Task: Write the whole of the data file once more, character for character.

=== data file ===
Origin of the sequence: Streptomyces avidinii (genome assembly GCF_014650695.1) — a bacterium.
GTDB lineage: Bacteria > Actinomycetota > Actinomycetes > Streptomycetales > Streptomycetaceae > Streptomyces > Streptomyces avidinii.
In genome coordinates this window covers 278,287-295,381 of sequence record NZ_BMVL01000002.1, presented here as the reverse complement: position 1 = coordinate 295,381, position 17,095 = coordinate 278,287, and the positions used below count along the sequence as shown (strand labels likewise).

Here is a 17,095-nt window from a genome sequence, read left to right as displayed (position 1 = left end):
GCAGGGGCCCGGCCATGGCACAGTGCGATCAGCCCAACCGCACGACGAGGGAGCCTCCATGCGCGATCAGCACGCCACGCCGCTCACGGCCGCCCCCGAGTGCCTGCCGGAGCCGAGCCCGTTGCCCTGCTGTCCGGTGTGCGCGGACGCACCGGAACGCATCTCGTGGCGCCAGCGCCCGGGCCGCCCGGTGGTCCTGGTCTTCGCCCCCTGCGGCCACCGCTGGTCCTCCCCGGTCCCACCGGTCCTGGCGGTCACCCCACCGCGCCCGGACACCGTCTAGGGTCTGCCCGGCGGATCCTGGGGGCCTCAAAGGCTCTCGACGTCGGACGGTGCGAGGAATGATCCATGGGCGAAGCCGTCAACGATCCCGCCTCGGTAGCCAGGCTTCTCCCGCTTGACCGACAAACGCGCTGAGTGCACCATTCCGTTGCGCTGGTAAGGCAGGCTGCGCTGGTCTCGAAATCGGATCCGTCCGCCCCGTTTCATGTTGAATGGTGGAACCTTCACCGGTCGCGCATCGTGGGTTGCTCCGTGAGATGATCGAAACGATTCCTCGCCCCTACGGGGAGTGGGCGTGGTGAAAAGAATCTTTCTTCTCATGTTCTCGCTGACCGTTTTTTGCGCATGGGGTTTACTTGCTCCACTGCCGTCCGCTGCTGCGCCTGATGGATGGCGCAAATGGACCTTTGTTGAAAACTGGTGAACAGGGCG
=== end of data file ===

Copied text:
Origin of the sequence: Streptomyces avidinii (genome assembly GCF_014650695.1) — a bacterium.
GTDB lineage: Bacteria > Actinomycetota > Actinomycetes > Streptomycetales > Streptomycetaceae > Streptomyces > Streptomyces avidinii.
In genome coordinates this window covers 278,287-295,381 of sequence record NZ_BMVL01000002.1, presented here as the reverse complement: position 1 = coordinate 295,381, position 17,095 = coordinate 278,287, and the positions used below count along the sequence as shown (strand labels likewise).

Here is a 17,095-nt window from a genome sequence, read left to right as displayed (position 1 = left end):
GCAGGGGCCCGGCCATGGCACAGTGCGATCAGCCCAACCGCACGACGAGGGAGCCTCCATGCGCGATCAGCACGCCACGCCGCTCACGGCCGCCCCCGAGTGCCTGCCGGAGCCGAGCCCGTTGCCCTGCTGTCCGGTGTGCGCGGACGCACCGGAACGCATCTCGTGGCGCCAGCGCCCGGGCCGCCCGGTGGTCCTGGTCTTCGCCCCCTGCGGCCACCGCTGGTCCTCCCCGGTCCCACCGGTCCTGGCGGTCACCCCACCGCGCCCGGACACCGTCTAGGGTCTGCCCGGCGGATCCTGGGGGCCTCAAAGGCTCTCGACGTCGGACGGTGCGAGGAATGATCCATGGGCGAAGCCGTCAACGATCCCGCCTCGGTAGCCAGGCTTCTCCCGCTTGACCGACAAACGCGCTGAGTGCACCATTCCGTTGCGCTGGTAAGGCAGGCTGCGCTGGTCTCGAAATCGGATCCGTCCGCCCCGTTTCATGTTGAATGGTGGAACCTTCACCGGTCGCGCATCGTGGGTTGCTCCGTGAGATGATCGAAACGATTCCTCGCCCCTACGGGGAGTGGGCGTGGTGAAAAGAATCTTTCTTCTCATGTTCTCGCTGACCGTTTTTTGCGCATGGGGTTTACTTGCTCCACTGCCGTCCGCTGCTGCGCCTGATGGATGGCGCAAATGGACCTTTGTTGAAAACTGGTGAACAGGGCG